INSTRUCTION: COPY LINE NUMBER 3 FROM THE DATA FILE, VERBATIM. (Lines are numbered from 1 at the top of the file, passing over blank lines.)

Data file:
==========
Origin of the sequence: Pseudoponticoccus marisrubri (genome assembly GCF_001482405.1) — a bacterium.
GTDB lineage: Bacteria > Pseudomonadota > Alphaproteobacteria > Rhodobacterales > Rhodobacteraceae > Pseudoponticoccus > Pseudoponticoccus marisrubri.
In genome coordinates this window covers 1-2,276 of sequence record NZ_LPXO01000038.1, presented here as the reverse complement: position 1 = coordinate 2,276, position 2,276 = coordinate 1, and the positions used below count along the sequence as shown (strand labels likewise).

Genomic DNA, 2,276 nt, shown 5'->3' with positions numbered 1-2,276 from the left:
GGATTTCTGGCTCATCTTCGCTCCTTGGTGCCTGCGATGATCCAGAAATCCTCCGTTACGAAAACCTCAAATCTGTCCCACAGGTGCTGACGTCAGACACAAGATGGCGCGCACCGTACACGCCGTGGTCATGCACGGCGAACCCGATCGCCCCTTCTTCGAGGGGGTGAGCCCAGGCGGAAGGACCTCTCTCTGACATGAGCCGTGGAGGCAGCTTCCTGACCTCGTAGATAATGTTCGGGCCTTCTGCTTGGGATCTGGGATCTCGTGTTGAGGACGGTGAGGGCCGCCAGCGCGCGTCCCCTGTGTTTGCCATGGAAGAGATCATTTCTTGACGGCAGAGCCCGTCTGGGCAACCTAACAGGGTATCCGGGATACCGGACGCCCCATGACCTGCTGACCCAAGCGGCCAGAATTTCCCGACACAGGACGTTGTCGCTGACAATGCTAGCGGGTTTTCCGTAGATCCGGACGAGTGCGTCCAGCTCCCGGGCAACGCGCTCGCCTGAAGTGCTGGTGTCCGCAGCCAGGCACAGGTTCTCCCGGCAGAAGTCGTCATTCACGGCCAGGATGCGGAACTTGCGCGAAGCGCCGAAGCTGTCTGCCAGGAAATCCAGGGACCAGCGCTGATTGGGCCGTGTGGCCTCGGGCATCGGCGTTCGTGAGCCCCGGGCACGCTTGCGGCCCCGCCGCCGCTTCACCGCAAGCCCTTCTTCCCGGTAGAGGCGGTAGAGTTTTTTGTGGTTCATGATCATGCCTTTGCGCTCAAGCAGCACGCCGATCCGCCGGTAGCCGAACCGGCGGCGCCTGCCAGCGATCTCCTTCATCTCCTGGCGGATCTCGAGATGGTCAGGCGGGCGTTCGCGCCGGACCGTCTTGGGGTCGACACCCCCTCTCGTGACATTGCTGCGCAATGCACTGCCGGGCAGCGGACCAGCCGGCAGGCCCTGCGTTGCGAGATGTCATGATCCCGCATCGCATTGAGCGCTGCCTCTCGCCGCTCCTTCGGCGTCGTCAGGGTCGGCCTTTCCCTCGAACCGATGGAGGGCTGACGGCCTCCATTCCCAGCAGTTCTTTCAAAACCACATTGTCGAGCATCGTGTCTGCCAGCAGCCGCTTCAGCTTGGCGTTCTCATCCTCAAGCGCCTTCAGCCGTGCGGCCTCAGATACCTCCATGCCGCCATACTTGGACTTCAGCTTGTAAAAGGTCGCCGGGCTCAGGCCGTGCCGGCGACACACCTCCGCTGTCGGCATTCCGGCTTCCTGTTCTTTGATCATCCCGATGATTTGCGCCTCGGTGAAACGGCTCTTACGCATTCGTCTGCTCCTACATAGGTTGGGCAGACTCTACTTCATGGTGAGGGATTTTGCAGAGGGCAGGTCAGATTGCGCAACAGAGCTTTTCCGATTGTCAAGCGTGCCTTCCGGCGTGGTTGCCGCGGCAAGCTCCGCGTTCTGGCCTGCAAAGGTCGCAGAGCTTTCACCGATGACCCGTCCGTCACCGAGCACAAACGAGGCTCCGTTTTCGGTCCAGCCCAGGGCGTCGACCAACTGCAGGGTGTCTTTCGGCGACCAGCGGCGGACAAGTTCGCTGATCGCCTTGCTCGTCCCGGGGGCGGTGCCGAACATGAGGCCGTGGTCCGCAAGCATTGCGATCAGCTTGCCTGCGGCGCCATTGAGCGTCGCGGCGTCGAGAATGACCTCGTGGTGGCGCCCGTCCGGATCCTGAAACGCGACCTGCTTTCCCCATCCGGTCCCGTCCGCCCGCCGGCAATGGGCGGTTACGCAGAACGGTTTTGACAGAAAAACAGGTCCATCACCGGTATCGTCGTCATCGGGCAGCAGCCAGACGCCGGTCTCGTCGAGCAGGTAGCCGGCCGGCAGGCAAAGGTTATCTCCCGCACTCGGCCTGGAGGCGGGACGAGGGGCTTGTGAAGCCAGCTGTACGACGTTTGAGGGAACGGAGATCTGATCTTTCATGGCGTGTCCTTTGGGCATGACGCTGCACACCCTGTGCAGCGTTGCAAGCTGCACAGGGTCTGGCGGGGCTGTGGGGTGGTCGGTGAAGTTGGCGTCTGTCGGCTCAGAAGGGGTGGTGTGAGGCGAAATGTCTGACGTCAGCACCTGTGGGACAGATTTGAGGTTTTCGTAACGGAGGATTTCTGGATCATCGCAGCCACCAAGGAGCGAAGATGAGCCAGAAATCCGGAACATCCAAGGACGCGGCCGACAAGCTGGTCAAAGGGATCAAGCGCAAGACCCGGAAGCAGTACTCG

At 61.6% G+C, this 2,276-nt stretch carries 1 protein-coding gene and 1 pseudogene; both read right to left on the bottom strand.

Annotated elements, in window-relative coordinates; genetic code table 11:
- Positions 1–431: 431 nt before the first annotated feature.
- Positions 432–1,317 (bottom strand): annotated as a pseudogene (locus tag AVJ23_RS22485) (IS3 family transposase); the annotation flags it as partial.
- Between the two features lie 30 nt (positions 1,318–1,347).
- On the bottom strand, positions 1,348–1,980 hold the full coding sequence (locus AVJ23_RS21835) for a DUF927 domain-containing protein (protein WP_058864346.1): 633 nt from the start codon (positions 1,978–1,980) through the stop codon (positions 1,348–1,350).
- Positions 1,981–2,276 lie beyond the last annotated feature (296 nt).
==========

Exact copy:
In genome coordinates this window covers 1-2,276 of sequence record NZ_LPXO01000038.1, presented here as the reverse complement: position 1 = coordinate 2,276, position 2,276 = coordinate 1, and the positions used below count along the sequence as shown (strand labels likewise).